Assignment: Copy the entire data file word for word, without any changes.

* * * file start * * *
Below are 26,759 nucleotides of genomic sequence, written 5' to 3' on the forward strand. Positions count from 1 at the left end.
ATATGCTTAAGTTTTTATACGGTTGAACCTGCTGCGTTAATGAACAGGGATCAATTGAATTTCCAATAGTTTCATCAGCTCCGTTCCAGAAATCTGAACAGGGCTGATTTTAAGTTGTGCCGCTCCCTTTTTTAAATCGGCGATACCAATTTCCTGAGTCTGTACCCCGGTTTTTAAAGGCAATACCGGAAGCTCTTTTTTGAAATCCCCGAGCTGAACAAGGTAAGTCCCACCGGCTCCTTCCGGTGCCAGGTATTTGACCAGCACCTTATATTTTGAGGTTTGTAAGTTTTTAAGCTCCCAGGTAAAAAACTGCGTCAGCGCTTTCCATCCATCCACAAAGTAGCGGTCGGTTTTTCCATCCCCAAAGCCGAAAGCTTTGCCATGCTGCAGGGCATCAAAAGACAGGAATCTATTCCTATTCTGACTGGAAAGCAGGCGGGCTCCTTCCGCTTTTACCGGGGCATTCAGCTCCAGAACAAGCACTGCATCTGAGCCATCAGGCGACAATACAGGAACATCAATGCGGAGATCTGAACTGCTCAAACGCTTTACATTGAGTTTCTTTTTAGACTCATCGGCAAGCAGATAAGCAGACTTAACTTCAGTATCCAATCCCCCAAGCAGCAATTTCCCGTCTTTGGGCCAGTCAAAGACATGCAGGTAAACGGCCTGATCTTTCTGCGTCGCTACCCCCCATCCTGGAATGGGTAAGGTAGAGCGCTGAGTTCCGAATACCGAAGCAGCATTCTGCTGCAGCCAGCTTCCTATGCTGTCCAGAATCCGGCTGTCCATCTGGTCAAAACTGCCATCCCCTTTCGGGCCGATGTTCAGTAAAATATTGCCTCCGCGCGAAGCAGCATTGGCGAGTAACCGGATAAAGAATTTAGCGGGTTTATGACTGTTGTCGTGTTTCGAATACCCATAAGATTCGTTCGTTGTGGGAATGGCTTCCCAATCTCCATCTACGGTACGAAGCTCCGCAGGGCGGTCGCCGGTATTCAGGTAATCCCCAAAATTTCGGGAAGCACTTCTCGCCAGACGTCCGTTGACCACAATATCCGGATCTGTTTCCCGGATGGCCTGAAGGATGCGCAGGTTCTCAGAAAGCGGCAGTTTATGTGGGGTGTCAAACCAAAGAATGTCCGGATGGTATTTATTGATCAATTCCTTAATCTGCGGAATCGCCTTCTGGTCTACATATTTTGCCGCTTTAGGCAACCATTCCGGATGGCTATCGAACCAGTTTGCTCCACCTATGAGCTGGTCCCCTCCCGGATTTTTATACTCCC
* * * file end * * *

Below are 26,759 nucleotides of genomic sequence, written 5' to 3' on the forward strand. Positions count from 1 at the left end.
ATATGCTTAAGTTTTTATACGGTTGAACCTGCTGCGTTAATGAACAGGGATCAATTGAATTTCCAATAGTTTCATCAGCTCCGTTCCAGAAATCTGAACAGGGCTGATTTTAAGTTGTGCCGCTCCCTTTTTTAAATCGGCGATACCAATTTCCTGAGTCTGTACCCCGGTTTTTAAAGGCAATACCGGAAGCTCTTTTTTGAAATCCCCGAGCTGAACAAGGTAAGTCCCACCGGCTCCTTCCGGTGCCAGGTATTTGACCAGCACCTTATATTTTGAGGTTTGTAAGTTTTTAAGCTCCCAGGTAAAAAACTGCGTCAGCGCTTTCCATCCATCCACAAAGTAGCGGTCGGTTTTTCCATCCCCAAAGCCGAAAGCTTTGCCATGCTGCAGGGCATCAAAAGACAGGAATCTATTCCTATTCTGACTGGAAAGCAGGCGGGCTCCTTCCGCTTTTACCGGGGCATTCAGCTCCAGAACAAGCACTGCATCTGAGCCATCAGGCGACAATACAGGAACATCAATGCGGAGATCTGAACTGCTCAAACGCTTTACATTGAGTTTCTTTTTAGACTCATCGGCAAGCAGATAAGCAGACTTAACTTCAGTATCCAATCCCCCAAGCAGCAATTTCCCGTCTTTGGGCCAGTCAAAGACATGCAGGTAAACGGCCTGATCTTTCTGCGTCGCTACCCCCCATCCTGGAATGGGTAAGGTAGAGCGCTGAGTTCCGAATACCGAAGCAGCATTCTGCTGCAGCCAGCTTCCTATGCTGTCCAGAATCCGGCTGTCCATCTGGTCAAAACTGCCATCCCCTTTCGGGCCGATGTTCAGTAAAATATTGCCTCCGCGCGAAGCAGCATTGGCGAGTAACCGGATAAAGAATTTAGCGGGTTTATGACTGTTGTCGTGTTTCGAATACCCATAAGATTCGTTCGTTGTGGGAATGGCTTCCCAATCTCCATCTACGGTACGAAGCTCCGCAGGGCGGTCGCCGGTATTCAGGTAATCCCCAAAATTTCGGGAAGCACTTCTCGCCAGACGTCCGTTGACCACAATATCCGGATCTGTTTCCCGGATGGCCTGAAGGATGCGCAGGTTCTCAGAAAGCGGCAGTTTATGTGGGGTGTCAAACCAAAGAATGTCCGGATGGTATTTATTGATCAATTCCTTAATCTGCGGAATCGCCTTCTGGTCTACATATTTTGCCGCTTTAGGCAACCATTCCGGATGGCTATCGAACCAGTTTGCTCCACCTATGAGCTGGTCCCCTCCCGGATTTTTATACTCCC